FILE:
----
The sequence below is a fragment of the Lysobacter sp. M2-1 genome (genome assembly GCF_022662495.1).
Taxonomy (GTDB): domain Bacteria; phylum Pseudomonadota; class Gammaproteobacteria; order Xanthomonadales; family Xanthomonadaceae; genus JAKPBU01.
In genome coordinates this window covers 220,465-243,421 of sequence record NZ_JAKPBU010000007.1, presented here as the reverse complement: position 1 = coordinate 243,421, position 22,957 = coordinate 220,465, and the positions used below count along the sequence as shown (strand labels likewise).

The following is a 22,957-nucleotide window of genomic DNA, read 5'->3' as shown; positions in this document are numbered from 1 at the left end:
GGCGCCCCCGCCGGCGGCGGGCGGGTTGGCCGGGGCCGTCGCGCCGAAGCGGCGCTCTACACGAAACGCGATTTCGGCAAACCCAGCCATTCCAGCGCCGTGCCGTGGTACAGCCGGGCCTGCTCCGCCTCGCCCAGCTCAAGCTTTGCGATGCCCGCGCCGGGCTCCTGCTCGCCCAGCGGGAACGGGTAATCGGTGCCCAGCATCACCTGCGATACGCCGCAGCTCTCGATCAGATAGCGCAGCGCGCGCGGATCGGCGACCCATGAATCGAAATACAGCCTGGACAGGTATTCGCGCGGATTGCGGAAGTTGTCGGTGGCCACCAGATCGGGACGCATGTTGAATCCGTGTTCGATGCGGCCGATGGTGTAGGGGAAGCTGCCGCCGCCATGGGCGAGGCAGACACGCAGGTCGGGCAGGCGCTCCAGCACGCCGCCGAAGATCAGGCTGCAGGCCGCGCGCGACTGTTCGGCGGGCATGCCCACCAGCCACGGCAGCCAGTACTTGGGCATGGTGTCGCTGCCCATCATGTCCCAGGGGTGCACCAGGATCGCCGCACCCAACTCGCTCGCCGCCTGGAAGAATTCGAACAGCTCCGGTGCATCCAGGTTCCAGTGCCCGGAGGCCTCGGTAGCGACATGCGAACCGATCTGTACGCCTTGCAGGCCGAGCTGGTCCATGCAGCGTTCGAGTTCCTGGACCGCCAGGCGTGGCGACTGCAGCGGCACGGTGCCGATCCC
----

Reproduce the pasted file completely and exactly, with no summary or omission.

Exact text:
The sequence below is a fragment of the Lysobacter sp. M2-1 genome (genome assembly GCF_022662495.1).
Taxonomy (GTDB): domain Bacteria; phylum Pseudomonadota; class Gammaproteobacteria; order Xanthomonadales; family Xanthomonadaceae; genus JAKPBU01.
In genome coordinates this window covers 220,465-243,421 of sequence record NZ_JAKPBU010000007.1, presented here as the reverse complement: position 1 = coordinate 243,421, position 22,957 = coordinate 220,465, and the positions used below count along the sequence as shown (strand labels likewise).

The following is a 22,957-nucleotide window of genomic DNA, read 5'->3' as shown; positions in this document are numbered from 1 at the left end:
GGCGCCCCCGCCGGCGGCGGGCGGGTTGGCCGGGGCCGTCGCGCCGAAGCGGCGCTCTACACGAAACGCGATTTCGGCAAACCCAGCCATTCCAGCGCCGTGCCGTGGTACAGCCGGGCCTGCTCCGCCTCGCCCAGCTCAAGCTTTGCGATGCCCGCGCCGGGCTCCTGCTCGCCCAGCGGGAACGGGTAATCGGTGCCCAGCATCACCTGCGATACGCCGCAGCTCTCGATCAGATAGCGCAGCGCGCGCGGATCGGCGACCCATGAATCGAAATACAGCCTGGACAGGTATTCGCGCGGATTGCGGAAGTTGTCGGTGGCCACCAGATCGGGACGCATGTTGAATCCGTGTTCGATGCGGCCGATGGTGTAGGGGAAGCTGCCGCCGCCATGGGCGAGGCAGACACGCAGGTCGGGCAGGCGCTCCAGCACGCCGCCGAAGATCAGGCTGCAGGCCGCGCGCGACTGTTCGGCGGGCATGCCCACCAGCCACGGCAGCCAGTACTTGGGCATGGTGTCGCTGCCCATCATGTCCCAGGGGTGCACCAGGATCGCCGCACCCAACTCGCTCGCCGCCTGGAAGAATTCGAACAGCTCCGGTGCATCCAGGTTCCAGTGCCCGGAGGCCTCGGTAGCGACATGCGAACCGATCTGTACGCCTTGCAGGCCGAGCTGGTCCATGCAGCGTTCGAGTTCCTGGACCGCCAGGCGTGGCGACTGCAGCGGCACGGTGCCGATCCC